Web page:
When I saw the news this week out of Cleveland about the women who'd been held captive since they were kidnapped as teenagers, I asked myself the questions that we all asked as the details came out. Most of the questions started with How?
Complete anonymity is getting in the way of what my blog posts are all about: reaching out to people and being damn proud of my kid. I'd like the opportunity to speak to more parents about celebrating our LGBT kids and meet more of our fabulous LGBT youth. So I've arrived at a compromise.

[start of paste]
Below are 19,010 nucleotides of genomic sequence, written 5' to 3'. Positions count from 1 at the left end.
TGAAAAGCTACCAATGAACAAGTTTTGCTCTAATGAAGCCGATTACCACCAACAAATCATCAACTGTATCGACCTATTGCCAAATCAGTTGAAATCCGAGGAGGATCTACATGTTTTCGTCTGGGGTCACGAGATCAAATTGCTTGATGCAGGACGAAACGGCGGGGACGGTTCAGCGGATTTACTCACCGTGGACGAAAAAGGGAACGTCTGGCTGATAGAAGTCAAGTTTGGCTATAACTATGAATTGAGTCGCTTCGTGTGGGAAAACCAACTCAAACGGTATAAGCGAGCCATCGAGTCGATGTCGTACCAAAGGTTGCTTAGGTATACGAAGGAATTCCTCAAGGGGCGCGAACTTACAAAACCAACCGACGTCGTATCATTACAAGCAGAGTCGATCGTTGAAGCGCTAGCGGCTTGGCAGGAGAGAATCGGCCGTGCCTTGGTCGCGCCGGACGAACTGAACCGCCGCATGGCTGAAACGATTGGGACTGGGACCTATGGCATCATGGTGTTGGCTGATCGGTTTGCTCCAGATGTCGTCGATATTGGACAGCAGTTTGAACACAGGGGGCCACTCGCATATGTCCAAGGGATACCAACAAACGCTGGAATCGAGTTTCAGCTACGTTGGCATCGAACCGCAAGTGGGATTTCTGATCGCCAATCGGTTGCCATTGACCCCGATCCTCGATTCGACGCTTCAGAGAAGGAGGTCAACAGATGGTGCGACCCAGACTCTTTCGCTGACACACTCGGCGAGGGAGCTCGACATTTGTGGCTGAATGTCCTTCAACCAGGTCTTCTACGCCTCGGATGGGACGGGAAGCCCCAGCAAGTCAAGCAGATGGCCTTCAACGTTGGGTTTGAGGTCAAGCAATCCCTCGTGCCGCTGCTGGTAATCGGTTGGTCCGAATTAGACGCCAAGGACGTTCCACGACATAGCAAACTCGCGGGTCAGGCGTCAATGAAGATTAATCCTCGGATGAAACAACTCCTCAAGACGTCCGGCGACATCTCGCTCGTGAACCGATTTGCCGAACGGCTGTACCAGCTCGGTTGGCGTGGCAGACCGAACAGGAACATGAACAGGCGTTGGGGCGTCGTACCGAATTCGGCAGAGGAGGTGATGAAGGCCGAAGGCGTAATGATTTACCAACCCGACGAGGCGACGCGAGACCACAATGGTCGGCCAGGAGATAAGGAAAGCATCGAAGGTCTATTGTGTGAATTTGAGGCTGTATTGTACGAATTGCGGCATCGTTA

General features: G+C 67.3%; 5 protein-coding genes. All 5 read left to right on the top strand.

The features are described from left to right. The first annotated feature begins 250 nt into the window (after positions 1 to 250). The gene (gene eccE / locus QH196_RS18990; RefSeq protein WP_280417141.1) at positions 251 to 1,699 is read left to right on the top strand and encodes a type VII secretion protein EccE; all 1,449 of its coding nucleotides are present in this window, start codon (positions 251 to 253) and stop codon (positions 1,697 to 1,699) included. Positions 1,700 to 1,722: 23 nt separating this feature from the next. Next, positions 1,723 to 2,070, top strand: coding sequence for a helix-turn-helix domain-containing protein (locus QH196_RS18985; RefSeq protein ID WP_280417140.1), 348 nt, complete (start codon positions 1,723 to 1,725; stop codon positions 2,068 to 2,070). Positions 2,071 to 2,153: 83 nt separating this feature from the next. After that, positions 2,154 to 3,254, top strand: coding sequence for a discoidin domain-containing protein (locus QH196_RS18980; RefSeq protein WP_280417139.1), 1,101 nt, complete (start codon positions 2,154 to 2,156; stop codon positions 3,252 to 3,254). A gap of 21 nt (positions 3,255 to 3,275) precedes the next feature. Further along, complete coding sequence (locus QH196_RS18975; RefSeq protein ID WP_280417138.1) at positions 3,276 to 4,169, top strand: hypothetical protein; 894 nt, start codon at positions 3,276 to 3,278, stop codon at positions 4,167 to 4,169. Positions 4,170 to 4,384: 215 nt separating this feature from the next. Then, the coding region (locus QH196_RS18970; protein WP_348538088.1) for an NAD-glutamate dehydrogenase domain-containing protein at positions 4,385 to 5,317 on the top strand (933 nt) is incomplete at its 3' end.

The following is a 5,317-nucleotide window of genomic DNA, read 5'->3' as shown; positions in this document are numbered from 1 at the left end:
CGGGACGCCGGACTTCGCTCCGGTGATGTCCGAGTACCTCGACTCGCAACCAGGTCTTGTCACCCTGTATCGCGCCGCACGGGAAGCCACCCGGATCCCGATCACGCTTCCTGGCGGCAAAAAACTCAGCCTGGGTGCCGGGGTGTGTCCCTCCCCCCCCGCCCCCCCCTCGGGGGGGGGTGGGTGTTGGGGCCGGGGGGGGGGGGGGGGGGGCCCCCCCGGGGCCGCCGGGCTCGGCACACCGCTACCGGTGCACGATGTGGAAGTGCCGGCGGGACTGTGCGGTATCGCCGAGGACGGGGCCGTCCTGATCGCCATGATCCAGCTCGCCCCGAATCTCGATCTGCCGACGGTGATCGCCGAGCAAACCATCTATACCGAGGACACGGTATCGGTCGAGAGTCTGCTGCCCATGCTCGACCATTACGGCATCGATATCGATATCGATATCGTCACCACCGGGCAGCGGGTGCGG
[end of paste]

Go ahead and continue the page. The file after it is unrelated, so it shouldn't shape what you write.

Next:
We need to start thinking of Internet-enabled anonymity as more than just a cyberspace boogeyman. Anonymity, on balance, is good for us and good for the world. And on the Internet it should be treated as a right, not a privilege for the worthy few.
Neil Swidley's article gives a behind-the-scenes look at who some of these aggressive and often verbose rabble rousers are, and what they take away from participating in the comment section below stories.